RONIN's Christmas Rituals - Ronin Marketing
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RONIN’s Christmas Rituals

RONIN’s Christmas Rituals

As soon as December begins (actually, probably since mid-November, if we’re honest!) we all start thinking about Christmas. From making lists of presents left to buy, to stocking up on chocolates and festive jumpers it’s a busy period, and it can all get a bit stressful. But on December 25th, all the hubub is worth it.

We asked the RONIN team to share their Christmas rituals:

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Saskia, PR Account Executive

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All my Christmas traditions revolve around food, booze, friends and family (not too strange for those who know me!). On Christmas Eve I watch Love Actually or one of the Muppet Christmas films with my Mum, then meet all my friends in the pub in the city I went to school, then scramble to get the last train home.

Christmas day starts with stockings – we’re still getting them (is this embarrassing?!). My older brother is 26 and he still gets one, so I have to, too! We used to get toys – now we get bottles of craft ale, chocolate, books and big socks! When we were little we’d wake up at 5am to open everything… Now we’re older (and, if you’re Kez, a bit hungover), we sleep in. Then it’s bucks fizz and a big breakfast, with the whole family still in PJs. We share out the presents, scope out the size of the piles (competitive sibling rituals never die) and then afterwards, get down to Christmas lunch. My Dad ALWAYS forgets the pigs in blankets, so we normally have about a hundred for dinner later, watching a Christmas film that my 93 year old Nana always talks over.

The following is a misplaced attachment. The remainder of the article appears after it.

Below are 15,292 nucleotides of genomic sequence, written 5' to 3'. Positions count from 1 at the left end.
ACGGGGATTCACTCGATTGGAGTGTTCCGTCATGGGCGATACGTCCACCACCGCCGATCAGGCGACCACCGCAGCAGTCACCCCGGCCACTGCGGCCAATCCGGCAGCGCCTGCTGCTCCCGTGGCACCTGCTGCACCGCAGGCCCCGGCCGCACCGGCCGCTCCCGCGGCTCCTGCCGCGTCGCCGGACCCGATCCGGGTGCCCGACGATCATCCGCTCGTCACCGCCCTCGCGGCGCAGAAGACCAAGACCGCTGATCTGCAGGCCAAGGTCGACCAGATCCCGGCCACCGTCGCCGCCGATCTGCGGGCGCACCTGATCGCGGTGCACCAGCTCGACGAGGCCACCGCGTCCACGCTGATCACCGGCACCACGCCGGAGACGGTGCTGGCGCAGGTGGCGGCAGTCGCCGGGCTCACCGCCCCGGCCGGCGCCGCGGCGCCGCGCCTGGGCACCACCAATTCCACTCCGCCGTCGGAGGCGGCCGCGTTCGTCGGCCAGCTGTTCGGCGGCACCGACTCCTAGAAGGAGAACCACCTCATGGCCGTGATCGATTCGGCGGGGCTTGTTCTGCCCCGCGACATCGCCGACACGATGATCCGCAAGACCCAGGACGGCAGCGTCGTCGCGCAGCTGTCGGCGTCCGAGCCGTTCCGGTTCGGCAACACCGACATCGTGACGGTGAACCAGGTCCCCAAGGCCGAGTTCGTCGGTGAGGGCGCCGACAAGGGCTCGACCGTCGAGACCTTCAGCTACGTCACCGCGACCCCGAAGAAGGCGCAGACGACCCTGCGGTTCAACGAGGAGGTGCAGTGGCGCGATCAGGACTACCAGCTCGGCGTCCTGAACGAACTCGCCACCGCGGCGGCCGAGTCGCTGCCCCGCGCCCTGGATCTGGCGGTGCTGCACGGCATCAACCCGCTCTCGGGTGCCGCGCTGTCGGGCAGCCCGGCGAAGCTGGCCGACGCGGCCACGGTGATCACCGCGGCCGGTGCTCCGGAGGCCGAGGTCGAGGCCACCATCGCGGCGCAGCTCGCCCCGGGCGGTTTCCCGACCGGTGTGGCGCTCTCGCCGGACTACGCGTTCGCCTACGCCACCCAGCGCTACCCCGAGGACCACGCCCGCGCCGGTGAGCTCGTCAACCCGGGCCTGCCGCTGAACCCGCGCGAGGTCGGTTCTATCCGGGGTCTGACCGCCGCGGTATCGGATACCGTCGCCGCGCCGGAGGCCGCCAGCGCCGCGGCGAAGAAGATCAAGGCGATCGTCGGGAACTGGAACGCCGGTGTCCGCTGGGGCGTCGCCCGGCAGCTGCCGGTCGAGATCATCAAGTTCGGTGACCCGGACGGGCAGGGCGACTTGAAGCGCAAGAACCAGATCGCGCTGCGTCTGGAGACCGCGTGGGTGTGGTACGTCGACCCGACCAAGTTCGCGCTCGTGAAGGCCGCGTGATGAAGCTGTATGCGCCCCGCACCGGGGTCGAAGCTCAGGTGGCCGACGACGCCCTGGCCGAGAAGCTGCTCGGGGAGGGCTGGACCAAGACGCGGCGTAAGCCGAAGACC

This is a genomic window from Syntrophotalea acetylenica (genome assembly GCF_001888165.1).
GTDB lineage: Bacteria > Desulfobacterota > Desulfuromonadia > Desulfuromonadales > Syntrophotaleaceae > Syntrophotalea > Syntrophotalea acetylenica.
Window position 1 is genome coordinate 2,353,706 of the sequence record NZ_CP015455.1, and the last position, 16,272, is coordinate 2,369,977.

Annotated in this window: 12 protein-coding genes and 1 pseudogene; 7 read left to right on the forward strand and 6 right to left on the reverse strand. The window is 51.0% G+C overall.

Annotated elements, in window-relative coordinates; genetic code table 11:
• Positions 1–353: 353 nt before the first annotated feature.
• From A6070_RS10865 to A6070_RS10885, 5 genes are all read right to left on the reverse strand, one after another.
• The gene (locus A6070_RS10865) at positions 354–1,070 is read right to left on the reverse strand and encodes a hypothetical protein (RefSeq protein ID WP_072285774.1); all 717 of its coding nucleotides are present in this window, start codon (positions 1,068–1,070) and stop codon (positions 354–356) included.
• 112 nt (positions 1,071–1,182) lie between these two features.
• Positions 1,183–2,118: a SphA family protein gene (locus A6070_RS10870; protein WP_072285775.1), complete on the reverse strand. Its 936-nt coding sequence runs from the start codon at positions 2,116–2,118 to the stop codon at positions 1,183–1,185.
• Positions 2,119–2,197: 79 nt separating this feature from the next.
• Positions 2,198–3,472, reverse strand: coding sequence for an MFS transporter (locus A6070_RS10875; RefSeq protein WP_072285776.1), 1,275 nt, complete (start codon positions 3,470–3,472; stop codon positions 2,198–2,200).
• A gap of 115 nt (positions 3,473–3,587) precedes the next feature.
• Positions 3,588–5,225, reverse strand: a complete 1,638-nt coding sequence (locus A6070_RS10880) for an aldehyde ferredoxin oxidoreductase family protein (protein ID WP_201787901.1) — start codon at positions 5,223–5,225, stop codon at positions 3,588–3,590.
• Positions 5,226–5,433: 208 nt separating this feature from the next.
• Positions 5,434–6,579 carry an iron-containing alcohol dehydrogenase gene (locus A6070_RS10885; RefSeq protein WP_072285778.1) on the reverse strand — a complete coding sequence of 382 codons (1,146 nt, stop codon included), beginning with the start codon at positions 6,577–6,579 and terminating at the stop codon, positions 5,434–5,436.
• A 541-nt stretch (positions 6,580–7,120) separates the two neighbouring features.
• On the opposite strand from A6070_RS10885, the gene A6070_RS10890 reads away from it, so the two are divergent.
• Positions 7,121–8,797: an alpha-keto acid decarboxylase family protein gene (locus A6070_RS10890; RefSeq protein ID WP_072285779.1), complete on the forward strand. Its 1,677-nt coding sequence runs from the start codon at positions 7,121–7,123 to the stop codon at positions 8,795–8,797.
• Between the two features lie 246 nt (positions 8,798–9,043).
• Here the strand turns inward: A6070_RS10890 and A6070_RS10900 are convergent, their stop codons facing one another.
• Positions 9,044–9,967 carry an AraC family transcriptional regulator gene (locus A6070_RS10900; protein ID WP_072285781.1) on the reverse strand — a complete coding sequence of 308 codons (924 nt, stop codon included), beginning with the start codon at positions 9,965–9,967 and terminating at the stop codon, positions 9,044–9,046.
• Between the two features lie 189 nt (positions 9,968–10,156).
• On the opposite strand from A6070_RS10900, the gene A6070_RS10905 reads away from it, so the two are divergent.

On the 27th, I have a second Christmas with all my friends; we each bring a dish (I’m always on potato and dessert duty), play Cranium, eat loads, drink some strange concoctions – whisky cinnamon cider anyone? – and extend the festive period for an extra day!

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Annie, PR InternAnnie-3

Christmas means family, friends and lots and lots of food! It’s been a long-held tradition that, on Christmas Eve, my brother and I receive a Christmas tale to read before bed; it’s usually something short and sweet, with beautiful illustrations- a true treat for a Lit grad like myself! But before I can snuggle under the duvet, I meet a group of old friends at the pub, reminiscing over times passed over a glass of mulled wine or a pint of ale. If I’ve got the time, I like to pop along to Midnight Mas; listening to the choir singing Christmas carols in the deep, dark night is magical.

Christmas morning begins at home, opening presents over breakfast with the BBC on in the background. I usually spend Christmas with family in the country, so after throwing on something sparkly, we take the drive into the sticks of rural Oxfordshire, where we ‘ll arrive just in time for a Christmas spread of culinary delights, with all the trimmings. Nevertheless, forks are laid down at 3pm, in order to listen to the Queen’s speech (after which, Christmas dinner resumes promptly). Post-dinner consists of more present opening in front of the fire, board games, Quality Street, an afternoon nap, and perhaps perusing old photo albums.